An AMC business will grow as its AUM grows which can happen when savings in financial instruments grow, and/or the company is able to capture a larger market share and/or the company is able to improve its expense ratios. There is a good probability that HDFC AMC can pull-off the second but the third could be under regulation while the first will inevitably grow in AMC’s favour. These are all of course longer term events.

In the short-term however, lets not forget the massive bull market in the last few years which has caused a significant increase in AUM. In a bear market, AUMs could take a mark-down along with inflows decreasing and outflows increasing causing a negative lollapalooza as well. Also, there is a reason why a lot of IPOs happened around the last few months. Some cyclical businesses debuted at peak earnings, some average businesses were sold at insane valuations etc. All that mattered was a good story, marketing spends and the IPOs were marketed like blockbuster movies - A lot of IPOs have ended up much lower than listing price - Be it Apex frozen foods, Vadivaarhe, Silly monks, Advanced Enzymes, Hudco, CDSL, ICICI Securities, BSE etc etc. For every Avenue Supermarts, there are a handful of these expensive businesses which didn’t make it.

Businesses whose recent fortunes were tied to the bull market like CDSL, BSE and ICICI Securities have done poorly, probably because the market expects their earnings to moderate in the current year and probably next few which will make them cheap. I think this is what is ailing HDFC AMC as well going by the similarities in price-action where there is significant post-IPO offloading but due to this being the fag end of the bull market, there isn’t enough buying power to absorb such large blocks, making it look like a falling knife. I have made up my mind to stay away, just as I did with Avenue Supermarts because I can’t sleep peacefully paying these valuations but that doesn’t make these bad businesses by any stretch.


(Deepak Venkatesh) #91

Hi

These rankings are based on Fund Manager performances. If we narrow down to the Large Cap universe (imo those will be usually benchmarked to Nifty50 and a reflector of overall market) then the top 5 managers who are listed in this have actually not seen as much compared to say Prashant Jain of HDFC.

  1. Neelesh of Mirae: Mirae launched its flagship India Opportunities (now called India Equity) in April 2008 then Neelesh started managing Emerging BlueChip in July 2010. Their returns since inception has been roughly 17% and an excellent 27% respectively.
  2. Harsha Upadhyaya of Kotak: He is a seasoned guy with his fund management starting in 2006 with UTI, then DSP and now Kotak. He currently manages equity opportunities fund since 2012 which was launched in 2004 and the earliest fund of Kotak was launched in 1998. This fund has returned ~19%.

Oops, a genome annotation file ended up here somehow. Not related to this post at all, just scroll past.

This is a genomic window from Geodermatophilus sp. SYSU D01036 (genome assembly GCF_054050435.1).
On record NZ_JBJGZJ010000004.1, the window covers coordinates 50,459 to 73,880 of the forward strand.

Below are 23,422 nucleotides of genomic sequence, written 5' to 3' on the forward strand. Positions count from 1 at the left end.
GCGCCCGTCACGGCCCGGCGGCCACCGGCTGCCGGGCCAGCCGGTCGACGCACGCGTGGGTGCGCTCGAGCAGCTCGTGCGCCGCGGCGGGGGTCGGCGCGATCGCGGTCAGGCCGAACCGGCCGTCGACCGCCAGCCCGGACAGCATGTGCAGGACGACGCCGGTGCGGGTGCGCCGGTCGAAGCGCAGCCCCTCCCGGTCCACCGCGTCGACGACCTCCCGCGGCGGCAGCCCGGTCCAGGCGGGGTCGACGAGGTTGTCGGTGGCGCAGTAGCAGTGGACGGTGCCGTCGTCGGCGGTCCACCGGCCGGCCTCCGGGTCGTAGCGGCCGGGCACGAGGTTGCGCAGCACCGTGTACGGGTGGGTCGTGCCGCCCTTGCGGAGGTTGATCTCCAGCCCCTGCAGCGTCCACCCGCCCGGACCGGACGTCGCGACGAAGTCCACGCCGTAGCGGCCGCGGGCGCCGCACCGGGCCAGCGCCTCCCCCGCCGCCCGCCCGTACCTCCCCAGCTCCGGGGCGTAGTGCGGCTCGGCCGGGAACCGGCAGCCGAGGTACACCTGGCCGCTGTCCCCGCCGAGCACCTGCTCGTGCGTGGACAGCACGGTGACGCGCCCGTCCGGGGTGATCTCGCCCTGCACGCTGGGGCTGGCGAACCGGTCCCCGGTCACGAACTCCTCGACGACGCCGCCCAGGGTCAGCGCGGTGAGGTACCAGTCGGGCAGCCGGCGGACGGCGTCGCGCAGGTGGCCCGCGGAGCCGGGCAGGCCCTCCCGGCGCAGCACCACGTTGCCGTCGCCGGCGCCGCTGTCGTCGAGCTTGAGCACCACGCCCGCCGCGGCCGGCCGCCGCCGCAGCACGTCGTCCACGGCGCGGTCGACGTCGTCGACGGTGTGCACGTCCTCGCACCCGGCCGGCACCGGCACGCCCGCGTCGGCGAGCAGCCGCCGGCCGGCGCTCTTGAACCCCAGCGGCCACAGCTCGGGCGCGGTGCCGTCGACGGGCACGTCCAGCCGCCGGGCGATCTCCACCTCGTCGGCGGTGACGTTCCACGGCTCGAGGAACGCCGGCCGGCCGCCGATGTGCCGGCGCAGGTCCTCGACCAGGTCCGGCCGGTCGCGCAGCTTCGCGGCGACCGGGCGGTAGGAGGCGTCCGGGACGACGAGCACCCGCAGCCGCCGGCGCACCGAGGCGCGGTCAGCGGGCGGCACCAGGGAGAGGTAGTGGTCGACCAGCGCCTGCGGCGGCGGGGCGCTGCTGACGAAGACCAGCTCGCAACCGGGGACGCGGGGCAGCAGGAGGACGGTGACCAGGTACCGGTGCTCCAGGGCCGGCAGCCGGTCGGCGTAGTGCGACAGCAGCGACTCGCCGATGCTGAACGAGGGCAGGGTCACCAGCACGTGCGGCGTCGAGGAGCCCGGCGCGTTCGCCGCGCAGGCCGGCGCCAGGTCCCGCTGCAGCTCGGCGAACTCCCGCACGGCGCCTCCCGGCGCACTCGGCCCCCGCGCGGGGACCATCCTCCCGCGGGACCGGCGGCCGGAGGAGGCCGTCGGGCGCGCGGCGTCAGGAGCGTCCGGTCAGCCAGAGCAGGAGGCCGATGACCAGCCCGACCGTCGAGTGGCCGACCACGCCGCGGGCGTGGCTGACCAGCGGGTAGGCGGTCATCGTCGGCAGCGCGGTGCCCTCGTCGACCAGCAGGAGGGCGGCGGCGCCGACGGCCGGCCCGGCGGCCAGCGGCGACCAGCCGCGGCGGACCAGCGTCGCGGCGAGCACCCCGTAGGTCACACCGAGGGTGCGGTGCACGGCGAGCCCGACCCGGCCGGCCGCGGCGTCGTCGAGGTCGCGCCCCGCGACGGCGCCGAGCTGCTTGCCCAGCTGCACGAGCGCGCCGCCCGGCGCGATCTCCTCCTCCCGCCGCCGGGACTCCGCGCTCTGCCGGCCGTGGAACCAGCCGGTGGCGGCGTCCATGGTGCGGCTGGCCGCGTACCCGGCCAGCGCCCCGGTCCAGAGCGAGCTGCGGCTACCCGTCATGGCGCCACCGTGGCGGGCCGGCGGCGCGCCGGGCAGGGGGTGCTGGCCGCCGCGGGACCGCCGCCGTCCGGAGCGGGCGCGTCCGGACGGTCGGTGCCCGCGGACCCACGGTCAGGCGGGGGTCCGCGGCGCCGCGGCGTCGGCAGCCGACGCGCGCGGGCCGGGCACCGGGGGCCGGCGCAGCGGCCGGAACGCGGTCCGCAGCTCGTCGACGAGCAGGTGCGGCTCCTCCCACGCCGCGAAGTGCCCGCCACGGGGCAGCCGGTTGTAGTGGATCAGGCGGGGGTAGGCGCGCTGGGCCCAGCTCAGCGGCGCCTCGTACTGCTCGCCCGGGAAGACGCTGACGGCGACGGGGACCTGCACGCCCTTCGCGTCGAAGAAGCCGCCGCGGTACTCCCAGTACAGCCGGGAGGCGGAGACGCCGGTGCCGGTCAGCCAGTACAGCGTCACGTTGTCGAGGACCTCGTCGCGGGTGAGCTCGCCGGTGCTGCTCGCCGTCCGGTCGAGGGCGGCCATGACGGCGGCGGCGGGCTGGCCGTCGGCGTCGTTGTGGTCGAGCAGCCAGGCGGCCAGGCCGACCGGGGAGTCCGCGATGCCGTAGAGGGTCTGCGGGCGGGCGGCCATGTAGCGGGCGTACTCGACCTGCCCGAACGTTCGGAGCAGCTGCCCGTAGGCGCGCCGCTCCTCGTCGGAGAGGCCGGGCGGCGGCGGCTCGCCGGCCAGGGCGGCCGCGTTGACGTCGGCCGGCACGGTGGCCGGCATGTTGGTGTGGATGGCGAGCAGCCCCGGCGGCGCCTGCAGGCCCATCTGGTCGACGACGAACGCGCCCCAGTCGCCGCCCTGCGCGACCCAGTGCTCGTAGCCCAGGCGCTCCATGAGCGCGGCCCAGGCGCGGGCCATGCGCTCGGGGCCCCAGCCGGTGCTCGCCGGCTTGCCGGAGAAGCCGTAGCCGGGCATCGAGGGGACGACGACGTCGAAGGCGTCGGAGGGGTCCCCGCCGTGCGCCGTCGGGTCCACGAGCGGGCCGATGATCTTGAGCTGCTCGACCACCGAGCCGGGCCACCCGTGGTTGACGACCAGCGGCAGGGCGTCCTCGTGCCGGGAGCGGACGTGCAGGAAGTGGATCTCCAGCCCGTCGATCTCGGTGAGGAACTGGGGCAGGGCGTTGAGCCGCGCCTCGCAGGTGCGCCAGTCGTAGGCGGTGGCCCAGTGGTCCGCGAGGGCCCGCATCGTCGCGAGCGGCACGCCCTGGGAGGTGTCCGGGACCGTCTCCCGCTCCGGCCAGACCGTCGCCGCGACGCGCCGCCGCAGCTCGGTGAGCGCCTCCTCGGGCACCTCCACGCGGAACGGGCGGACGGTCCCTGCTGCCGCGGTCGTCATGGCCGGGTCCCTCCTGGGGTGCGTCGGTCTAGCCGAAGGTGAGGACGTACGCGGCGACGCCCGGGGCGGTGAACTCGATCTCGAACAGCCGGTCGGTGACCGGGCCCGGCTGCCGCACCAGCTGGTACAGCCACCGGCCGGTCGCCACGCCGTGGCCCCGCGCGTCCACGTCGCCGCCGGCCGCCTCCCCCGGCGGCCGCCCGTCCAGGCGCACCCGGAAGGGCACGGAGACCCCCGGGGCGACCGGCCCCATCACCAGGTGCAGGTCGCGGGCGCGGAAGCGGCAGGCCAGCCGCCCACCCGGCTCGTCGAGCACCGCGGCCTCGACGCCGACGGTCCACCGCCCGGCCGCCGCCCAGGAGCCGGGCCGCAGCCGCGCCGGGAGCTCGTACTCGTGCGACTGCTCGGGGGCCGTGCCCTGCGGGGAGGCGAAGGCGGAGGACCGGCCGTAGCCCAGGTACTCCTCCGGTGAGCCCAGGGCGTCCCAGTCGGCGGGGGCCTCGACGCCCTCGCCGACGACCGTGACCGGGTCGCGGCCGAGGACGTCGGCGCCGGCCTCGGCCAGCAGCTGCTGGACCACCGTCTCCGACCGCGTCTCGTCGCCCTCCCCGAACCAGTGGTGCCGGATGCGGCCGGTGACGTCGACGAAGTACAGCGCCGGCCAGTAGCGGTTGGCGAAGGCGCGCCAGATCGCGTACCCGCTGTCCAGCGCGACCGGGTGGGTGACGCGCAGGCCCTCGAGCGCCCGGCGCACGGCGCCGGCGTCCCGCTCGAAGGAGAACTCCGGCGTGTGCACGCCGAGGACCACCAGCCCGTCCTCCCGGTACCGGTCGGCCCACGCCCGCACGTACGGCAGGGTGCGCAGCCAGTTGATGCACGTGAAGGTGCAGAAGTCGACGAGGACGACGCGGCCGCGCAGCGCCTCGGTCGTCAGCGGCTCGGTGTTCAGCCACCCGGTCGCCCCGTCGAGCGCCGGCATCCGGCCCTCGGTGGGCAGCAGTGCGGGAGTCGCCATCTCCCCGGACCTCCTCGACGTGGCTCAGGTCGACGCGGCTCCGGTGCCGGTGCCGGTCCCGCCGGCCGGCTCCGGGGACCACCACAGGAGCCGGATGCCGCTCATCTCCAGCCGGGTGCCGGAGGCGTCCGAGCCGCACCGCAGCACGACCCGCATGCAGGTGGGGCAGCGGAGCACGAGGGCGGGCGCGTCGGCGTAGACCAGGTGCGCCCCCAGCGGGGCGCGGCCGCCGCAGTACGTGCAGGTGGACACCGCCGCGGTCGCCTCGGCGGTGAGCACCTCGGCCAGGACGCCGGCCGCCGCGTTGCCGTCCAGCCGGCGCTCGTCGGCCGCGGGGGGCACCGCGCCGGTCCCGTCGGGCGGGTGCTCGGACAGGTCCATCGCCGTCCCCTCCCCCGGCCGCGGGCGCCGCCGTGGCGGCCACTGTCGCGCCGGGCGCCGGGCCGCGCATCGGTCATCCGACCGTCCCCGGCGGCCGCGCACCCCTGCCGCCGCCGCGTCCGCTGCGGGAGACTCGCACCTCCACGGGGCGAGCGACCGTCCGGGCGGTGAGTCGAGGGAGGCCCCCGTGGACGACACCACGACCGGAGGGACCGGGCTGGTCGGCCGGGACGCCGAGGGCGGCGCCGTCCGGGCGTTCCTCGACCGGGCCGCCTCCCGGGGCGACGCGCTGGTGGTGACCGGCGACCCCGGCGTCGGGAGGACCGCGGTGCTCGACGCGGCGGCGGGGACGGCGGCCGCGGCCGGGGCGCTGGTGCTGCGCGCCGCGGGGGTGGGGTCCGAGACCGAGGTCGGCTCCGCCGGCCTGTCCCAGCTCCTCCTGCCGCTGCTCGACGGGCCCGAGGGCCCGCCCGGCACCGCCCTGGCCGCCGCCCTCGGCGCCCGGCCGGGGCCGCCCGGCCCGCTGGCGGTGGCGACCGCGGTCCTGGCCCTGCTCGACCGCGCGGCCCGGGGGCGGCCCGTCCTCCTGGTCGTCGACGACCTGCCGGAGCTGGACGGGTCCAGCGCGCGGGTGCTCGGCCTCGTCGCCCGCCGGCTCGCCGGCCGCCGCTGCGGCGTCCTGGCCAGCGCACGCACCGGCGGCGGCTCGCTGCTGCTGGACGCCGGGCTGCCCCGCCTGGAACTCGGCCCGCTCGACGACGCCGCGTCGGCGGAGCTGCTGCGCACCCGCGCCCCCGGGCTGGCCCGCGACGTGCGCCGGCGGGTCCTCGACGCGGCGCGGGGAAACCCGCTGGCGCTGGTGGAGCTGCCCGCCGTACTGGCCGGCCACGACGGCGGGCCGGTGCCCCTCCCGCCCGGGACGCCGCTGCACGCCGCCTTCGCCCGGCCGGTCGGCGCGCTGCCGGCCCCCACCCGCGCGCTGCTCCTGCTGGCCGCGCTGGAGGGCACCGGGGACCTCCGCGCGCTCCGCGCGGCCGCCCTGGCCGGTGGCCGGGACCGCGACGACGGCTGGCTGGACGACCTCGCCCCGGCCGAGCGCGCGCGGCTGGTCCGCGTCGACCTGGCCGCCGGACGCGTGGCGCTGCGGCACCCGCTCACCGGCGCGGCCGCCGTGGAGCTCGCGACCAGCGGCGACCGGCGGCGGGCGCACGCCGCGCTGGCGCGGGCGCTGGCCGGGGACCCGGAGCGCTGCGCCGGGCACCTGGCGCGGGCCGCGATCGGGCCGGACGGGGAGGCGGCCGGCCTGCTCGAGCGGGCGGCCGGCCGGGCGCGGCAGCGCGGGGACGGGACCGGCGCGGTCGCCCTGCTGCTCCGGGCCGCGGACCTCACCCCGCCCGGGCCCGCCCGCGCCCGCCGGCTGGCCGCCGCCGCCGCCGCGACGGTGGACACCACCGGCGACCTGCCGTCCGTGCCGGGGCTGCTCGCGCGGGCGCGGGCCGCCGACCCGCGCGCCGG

3. Sohini Andani of SBI: She has been with SBI from late 2007. SBI launched 2 equity funds in the early 90s - Magnum Multiplier and Magnum Equity both she never managed. She manages Bluechip Equity which was launched in 2006 and has given a very poor return of 12% since inception. She took over the fund in 2010. She also took over Magnum Midcap in 2010 which has given a 16% return.
  4. Sailesh Raj Bhan of Reliance: Reliance launched its growth and vision fund in 1995 which have given a good 22% and 19% returns respectively since inception. Sailesh manages Large Cap which has given a poor <12% return since 2007 and multi cap fund since 2005 which has given 18% since inception.
  5. Mahesh Patil of Aditya Birla: ABSL launched one equity fund in 1995 which has given 18% since inception. Mahesh has not managed this. He has managed Frontline Equity which has given a good 21% since inception (2002) from 2005 onwards. He also manages Focussed Equity from 2010 onwards which was launched in 2005 and has given a mere <15%. His third open equity fund is Pure Value fund which he took over in 2014, this has given 18% since inception in 2008.

Now if we look at Prashant Jain and HDFC. HDFC launched 4 equity funds in or before 1996 - Capital Builder (15% since inception), Large Cap (a poor 12%), Equity launched in 1995 (19%) and Top 200 (20%) in 1996. Prashant has managed Top 200 from Jan 2002 onwards and Equity Fund from Jan 2003. HDFC has perhaps had the most equity funds running from the mid 90s onwards. Reliance, SBI and ABSL have had either 1 or 2 equity funds running before 1996. So as a company HDFC would have had more exposure to market cycles to their equity funds. HDFC Equity and MidCap are the largest Equity funds followed by Kotak Select Focus and then ABSL Frontline and then SBI BlueChip. A professional like Prashant Jain has seen the markets in a fund manager’s hat more than all the top 5 chaps.

An interesting article earlier this year in Morningstar says this about him

The funds managed by Prashant Jain will most probably run into rough weather this year as bank stocks falter. Also, the funds now infamously court more risk than a typical category peer. Over a 5-year period, the standard deviation of HDFC Equity (18.24%) and HDFC Top 200 (17.37) is significantly higher than the category average (14.24%). As mentioned above, his investments are made keeping in mind his perception of the next cycle. In various interactions, he has always emphasized that “when the market is moving from one theme to the other, you have to let go of your winning bets and buy something that is promising for the future. Till the time this works out, performance suffers.” We are not underplaying that, but would like to point out to his affinity for bank stocks. It was his investments in public sector banks which led to significant under performance in 2013 and 2015. While we still maintain that he is a steady fund manager when it comes to adhering to his investing style and mandate, and stand behind our Gold rating, in the short run, and this year specifically, his funds could be headed for a bumpy ride.